(CNN) – With the 112th Congress coming to an end, several senators gave their farewell remarks on the Senate floor Wednesday.
As they depart, many of them touched on a need for bipartisanship or reflected on key pieces of legislation they helped pass. See some of the highlights after the jump.
Republican Sen. Scott Brown of Massachusetts
– Elected in 2010 in a special election
– Defeated in the general election by Democrat Elizabeth Warren
"To think that someone like me whose parents were married four times each, lived in 17 houses by the time he was 18 and was subjected to various forms of abuse growing up still has the honor to serve in one of the greatest deliberative bodies in the world is something I will soon not forget."
"If you run for office, you've got to be able to take victory or defeat in a gracious manner. I do respect the judgment of the voters. I accept their decision in this election with the same attitude and sense of appreciation that I held when I arrived here in this chamber almost three years ago."
Republican Sen. Kay Bailey Hutchison of Texas
– Elected in 1993 in a special election (three full terms)
– Successor: Republican Senator-elect Ted Cruz
Hutchison grew emotional while sharing a story about the homemaker IRA bill she championed with Democratic Sen. Barbara Mikulski.
"I went to Barbara I said `Barbara, it is a Democratic Senate. I will make this bill Mikulski-Hutchison to get it passed.' Senator Mikulski said `not on your life. It will be Hutchison-Mikulski because it is your idea.' And she worked just as hard as if it were the reverse. That says more about the Senator from Maryland than anything I could say. And thank you Barbara for introducing the bill that would name it for me because I know it will help women long after I leave."
“When I think back of the things that we have been able to accomplish, and it’s not that just because we were women and we were here, but in a deliberative body where you have one hundred people representing 50 very different states, its not that the men are against anything that we have teamed up to do, it is that because of our experiences that we bring to the table, sometimes it wasn’t thought of before.”
Republican Sen. Richard Lugar of Indiana
– Elected in 1976 (six full terms)
– Defeated in the GOP primary by Republican Richard Mourdock
– Successor: Democrat Joe Donnelly
"Too often we have failed to listen to one another and question whether the orthodox views being promulgated by our parties makes strategic sense for America's future. The result has been intractably negative public perceptions of Congress."
"Having seen quite a few periods in the Congress when political struggles were portrayed in this way, I hesitate to describe our current state as the most partisan ever, but I do believe that as an institution, we have not lived up to the expectations of our constituents to make excellence in governance our top priority."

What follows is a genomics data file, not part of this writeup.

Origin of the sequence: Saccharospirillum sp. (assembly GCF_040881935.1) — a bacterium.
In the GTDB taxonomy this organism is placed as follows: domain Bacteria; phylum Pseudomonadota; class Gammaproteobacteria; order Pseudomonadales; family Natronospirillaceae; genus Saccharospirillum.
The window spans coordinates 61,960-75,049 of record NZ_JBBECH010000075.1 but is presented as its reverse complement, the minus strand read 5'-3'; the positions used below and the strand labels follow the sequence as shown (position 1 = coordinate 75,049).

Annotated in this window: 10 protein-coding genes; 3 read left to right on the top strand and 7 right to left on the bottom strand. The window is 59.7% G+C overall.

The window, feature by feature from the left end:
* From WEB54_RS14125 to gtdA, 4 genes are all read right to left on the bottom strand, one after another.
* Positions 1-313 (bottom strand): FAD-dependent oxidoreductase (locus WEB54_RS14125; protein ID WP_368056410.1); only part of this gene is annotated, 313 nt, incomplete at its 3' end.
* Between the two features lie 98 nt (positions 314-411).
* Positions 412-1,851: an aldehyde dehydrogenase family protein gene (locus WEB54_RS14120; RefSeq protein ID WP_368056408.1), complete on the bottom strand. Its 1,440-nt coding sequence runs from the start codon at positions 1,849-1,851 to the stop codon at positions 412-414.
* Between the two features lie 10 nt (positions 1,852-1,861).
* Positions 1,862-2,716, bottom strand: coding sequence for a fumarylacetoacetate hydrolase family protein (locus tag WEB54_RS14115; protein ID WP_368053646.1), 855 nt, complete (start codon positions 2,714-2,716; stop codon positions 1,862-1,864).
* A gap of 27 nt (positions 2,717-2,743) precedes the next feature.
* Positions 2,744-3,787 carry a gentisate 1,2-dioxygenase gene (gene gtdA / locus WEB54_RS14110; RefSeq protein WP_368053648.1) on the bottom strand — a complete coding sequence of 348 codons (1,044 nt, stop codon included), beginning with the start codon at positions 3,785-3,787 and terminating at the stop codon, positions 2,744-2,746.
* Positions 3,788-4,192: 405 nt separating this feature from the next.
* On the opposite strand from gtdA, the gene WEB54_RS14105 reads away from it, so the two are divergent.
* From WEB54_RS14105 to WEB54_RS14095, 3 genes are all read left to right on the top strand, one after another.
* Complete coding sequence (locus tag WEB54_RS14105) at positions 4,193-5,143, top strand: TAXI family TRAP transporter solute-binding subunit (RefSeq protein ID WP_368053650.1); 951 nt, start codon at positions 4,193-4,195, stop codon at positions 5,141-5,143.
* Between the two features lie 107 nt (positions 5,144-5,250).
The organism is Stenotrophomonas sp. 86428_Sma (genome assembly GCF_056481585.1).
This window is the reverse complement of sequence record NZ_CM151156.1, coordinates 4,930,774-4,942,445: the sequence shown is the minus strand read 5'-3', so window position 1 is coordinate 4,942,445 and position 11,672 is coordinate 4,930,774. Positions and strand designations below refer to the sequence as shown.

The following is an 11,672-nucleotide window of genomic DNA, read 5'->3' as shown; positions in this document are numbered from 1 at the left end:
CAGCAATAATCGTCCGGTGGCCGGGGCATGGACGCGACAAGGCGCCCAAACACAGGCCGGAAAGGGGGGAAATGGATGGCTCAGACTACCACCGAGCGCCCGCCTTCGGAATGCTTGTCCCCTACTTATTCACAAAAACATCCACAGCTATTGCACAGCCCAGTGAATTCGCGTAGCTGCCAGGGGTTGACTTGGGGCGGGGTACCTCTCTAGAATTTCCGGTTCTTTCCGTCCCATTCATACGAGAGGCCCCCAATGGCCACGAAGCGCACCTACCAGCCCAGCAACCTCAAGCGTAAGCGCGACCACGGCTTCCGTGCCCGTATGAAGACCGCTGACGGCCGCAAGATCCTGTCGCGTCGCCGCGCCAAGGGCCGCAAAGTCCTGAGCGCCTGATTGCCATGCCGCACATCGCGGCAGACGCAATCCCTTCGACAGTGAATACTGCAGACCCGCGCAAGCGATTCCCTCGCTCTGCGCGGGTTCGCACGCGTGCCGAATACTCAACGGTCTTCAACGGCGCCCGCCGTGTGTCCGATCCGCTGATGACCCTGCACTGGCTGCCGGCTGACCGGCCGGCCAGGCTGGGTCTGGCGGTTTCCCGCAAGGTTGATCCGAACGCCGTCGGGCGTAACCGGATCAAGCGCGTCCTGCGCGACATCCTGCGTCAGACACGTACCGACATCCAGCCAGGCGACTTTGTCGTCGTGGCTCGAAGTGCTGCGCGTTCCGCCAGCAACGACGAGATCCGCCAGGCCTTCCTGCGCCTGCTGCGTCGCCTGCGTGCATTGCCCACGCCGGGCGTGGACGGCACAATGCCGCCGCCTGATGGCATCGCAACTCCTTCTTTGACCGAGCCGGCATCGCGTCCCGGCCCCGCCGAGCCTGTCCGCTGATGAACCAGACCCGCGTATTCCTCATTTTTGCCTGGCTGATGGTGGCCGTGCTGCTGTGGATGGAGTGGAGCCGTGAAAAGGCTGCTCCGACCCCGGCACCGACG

Democratic Sen. Daniel Akaka of Hawaii
– Elected in 1990 (three full terms)
– Successor: Democratic Rep. Mazie Hirono
"Hawaii has so much, I believe, to teach the world and this institution, and Congress and in our nation. We are truly all together in the same canoe. If we paddle together in unison we can travel great distances. If the two sides of the canoe paddle in opposite directions, we will go in circles. I urge my colleagues to take this traditional Hawaiian symbol to heart and put the American people first by working together."
Democratic Sen. Kent Conrad of North Dakota
– Elected in 1986 (four full terms)
– Successor: Democrat Heidi Heitkamp will fill his seat
"We have this long tradition in the Senate of senators giving farewell remarks. I want to alert colleagues that mine will be especially long so you might want to go have lunch and then come back. I don't consider this my final speech because I am still hopeful that we will reach an agreement on a farm bill. The distinguished chair is here. I hope we can reach agreement on averting the fiscal cliff because that is important to the country."
Independent Sen. Joe Lieberman of Connecticut
– Elected in 1988 (four full terms)
– Caucuses with Democrats
– Successor: Democrat Chris Murphy
"I am of course filled with many emotions, but the one that I feel most is gratitude. Gratitude first to God–creator of life and law, without whose loving kindness, nothing would be possible. Gratitude to America, this extraordinary land of opportunity, which has given someone like me so many opportunities. Gratitude to the people of Connecticut who have entrusted me with the privilege of public service for 40 years, the last 24 in the U.S. Senate. Gratitude to my Senate colleagues whom I've come to know as friends and with whom it has been such an honor to serve."
"While there is still much work to do and many problems to be solved, I believe we can and should approach our future with a confidence that is based on the real and substantial progress that we've made together. What's required now is to solve the urgent problems we still have. And what's really required to do that is leadership. Leadership of a kind that's never easy or common but which we as Americans know we can summon in times of need because we've summoned it before. Today I regret to say as I leave the Senate that the greatest obstacle that I see standing in between us and the brighter American future that we all want is right here in Washington. It's the partisan polarization of our politics."
SEE MORE: Retiring lawmaker reflect
– CNN's Ashley Killough contributed to this report.